Fla. considers tax relief law for injured first responders

The proposal would give injured first responders relief from ad valorem taxes assessed on homestead property


By Paul Catala
The Ledger

LAKELAND, Fla. — For 32 years, James "Rick" Beale put his life on the literal line, battling blazes to keep homes, properties and most importantly, lives safe.

Although not injured or disabled himself, over those years, Beale knows other fellow firefighters around Polk County, Florida and the United States weren't as fortunate and ended their careers permanently disabled from a work-related incident. And he said he feels any financial support or burden relief those first responders receive might somewhat help alleviate their situations.

That's why when it comes up for vote Nov. 8, Beale, who spent the majority of his career at the Lakeland Fire Department's Beacon Hill station, said he will vote "yes" on Amendment 3, giving a tax exemption for totally and permanently disabled first responders. The proposal would give first responders — fire, emergency personnel, police, sheriff's deputies — who are totally and permanently disabled as a result of injuries sustained in the line of duty, relief from ad valorem taxes assessed on homestead property. If approved by 60 percent of voters, the amendment would take effect Jan. 1, 2017.

Beale, who retired in 2009, said he has "mixed feelings" about the amendment because of how it would be funded, but, "If I was still employed and was disabled it might be nice for my property taxes."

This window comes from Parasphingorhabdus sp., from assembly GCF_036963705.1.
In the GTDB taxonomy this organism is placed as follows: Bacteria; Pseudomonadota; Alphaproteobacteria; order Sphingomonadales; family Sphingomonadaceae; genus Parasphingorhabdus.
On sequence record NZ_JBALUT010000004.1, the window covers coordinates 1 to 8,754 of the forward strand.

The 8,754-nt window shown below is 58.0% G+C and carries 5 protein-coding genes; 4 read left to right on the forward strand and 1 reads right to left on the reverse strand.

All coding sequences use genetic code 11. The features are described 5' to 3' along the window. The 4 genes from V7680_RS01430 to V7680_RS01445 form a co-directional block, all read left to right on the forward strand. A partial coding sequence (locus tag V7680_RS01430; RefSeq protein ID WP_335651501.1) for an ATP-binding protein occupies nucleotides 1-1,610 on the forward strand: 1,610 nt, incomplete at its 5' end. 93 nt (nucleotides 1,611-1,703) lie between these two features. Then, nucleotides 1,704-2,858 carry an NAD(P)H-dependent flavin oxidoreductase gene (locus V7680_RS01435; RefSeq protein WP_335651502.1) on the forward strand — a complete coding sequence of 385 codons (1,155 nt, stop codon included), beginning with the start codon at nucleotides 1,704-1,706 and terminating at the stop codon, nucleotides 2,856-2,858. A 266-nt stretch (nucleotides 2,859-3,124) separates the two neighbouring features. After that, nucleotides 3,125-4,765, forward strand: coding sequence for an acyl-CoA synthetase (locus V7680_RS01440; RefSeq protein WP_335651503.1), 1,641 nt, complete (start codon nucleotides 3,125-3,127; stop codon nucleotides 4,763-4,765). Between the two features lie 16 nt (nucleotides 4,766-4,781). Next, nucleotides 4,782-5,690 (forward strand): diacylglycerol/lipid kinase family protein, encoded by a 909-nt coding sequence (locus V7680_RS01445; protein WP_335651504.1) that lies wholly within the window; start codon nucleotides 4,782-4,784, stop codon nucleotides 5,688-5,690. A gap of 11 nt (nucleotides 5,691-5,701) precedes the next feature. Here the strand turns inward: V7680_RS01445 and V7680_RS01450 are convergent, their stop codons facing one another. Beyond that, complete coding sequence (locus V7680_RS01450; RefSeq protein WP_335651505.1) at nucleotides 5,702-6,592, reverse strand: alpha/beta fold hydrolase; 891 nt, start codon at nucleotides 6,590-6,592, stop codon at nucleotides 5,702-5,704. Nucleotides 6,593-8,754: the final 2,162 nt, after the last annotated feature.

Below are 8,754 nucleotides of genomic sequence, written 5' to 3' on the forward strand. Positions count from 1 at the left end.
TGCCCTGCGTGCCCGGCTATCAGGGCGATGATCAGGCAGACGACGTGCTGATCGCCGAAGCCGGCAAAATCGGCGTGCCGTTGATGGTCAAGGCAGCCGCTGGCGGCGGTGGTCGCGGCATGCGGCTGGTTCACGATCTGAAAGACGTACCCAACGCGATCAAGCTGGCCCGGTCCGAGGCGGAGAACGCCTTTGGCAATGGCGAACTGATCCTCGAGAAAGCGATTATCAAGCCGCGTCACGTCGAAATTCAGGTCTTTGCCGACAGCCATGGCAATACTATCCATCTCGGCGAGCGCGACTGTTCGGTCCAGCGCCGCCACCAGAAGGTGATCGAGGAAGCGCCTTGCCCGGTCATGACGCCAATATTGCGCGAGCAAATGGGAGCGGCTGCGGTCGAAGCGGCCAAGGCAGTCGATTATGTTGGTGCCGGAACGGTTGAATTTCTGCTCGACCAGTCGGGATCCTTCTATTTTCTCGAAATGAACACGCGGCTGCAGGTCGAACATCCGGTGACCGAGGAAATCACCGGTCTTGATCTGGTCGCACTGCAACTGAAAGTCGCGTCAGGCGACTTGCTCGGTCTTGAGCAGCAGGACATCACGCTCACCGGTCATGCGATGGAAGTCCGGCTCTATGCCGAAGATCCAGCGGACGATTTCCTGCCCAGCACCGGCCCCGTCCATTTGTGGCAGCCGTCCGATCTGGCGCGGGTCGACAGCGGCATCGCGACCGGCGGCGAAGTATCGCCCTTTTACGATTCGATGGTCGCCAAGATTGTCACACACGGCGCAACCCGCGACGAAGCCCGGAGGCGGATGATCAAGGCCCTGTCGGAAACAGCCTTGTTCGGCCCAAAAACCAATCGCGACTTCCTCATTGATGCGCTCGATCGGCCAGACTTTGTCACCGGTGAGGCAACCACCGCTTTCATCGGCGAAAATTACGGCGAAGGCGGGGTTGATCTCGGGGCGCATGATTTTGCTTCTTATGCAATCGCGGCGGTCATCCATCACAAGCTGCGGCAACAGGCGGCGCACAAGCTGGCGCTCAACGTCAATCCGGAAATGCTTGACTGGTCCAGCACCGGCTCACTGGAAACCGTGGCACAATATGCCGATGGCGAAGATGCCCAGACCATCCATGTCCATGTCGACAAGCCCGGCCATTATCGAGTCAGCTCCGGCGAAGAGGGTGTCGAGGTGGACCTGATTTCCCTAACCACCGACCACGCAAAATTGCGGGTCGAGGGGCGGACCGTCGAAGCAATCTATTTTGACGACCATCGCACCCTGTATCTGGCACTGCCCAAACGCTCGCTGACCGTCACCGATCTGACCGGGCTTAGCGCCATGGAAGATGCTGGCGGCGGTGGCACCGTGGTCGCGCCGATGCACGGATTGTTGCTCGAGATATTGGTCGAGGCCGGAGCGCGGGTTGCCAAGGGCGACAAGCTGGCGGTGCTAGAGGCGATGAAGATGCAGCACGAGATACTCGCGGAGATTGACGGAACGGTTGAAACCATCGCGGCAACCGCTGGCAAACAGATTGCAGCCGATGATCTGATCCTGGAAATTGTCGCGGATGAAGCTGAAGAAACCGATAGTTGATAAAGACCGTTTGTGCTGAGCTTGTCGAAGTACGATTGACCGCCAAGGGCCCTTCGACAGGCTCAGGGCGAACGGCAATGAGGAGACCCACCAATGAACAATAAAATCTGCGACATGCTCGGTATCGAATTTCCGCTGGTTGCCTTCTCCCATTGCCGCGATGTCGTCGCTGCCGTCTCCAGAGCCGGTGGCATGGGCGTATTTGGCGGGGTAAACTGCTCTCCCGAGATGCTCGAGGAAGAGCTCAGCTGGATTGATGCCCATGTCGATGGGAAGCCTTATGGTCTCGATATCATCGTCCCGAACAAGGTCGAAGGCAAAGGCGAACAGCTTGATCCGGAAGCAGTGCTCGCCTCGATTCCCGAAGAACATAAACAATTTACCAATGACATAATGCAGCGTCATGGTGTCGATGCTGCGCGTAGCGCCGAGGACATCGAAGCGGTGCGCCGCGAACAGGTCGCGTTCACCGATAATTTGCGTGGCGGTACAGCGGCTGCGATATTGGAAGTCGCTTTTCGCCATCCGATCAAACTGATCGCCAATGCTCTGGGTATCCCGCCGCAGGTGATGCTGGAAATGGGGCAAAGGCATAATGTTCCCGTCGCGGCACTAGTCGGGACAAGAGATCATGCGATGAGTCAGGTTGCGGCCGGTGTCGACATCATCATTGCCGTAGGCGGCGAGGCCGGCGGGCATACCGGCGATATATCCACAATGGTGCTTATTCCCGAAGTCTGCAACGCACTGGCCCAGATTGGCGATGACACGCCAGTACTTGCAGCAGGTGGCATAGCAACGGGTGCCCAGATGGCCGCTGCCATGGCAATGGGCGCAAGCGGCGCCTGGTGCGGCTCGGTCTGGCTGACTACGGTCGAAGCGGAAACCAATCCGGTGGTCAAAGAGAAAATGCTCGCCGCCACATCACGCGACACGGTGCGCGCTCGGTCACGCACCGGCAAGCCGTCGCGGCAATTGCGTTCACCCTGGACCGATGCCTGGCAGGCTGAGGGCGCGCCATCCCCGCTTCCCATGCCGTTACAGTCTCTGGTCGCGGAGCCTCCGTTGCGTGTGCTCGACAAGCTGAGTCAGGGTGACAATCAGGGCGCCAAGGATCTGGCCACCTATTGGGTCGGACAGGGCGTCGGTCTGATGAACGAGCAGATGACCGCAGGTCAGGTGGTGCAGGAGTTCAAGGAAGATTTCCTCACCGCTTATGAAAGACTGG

"I would support it for my fellow brother firefighters and law enforcement, but the money for it would have to come from somewhere; someone's taxes will have to go up," he said.

Those in favor of Amendment 3 said it's important to recognize the sacrifice first responders give in the line of duty protecting citizens and it's a way the state can collectively express appreciation, by granting property tax relief, according to The James Madison Institute, a Florida free-market think-tank that provides guidance on public policy issues. Those who oppose it, the Institute stated, argue the Amendment establishes tax exemptions for taxpayer properties based simply on occupation. Opponents claim all taxpayers should be treated consistently and objectively with respect to taxation.

The joint Amendment 3 resolution states "the amount of tax relief may equal the total amount or a portion of the ad valorem tax otherwise owed on homestead property," according to language in the bill approved by the Florida Legislature: "The term 'disability' does not include a chronic condition or chronic disease, unless the injury sustained in the line of duty was the sole cause of the chronic condition or chronic disease."

How the Amendment would financially affect Polk and other counties, if passed, would be set by county commissions relative to their county budgets.

Polk County Commissioner George Lindsey III said if passed by voters, Amendment 3 wouldn't have a significant effect on the county's budget. He said it was doubtful the provision the amendment would provide would be used very often.

"The frequency of the occurrence would be negligible. Fortunately, there's not a groundswell of people who would need this," he said.

Amendment 3 was introduced in the Florida House of Representatives on Dec. 18, 2015. It passed the House unanimously Feb. 11 and the Senate unanimously March 9.

Copyright 2016 The Ledger

McClatchy-Tribune News Service

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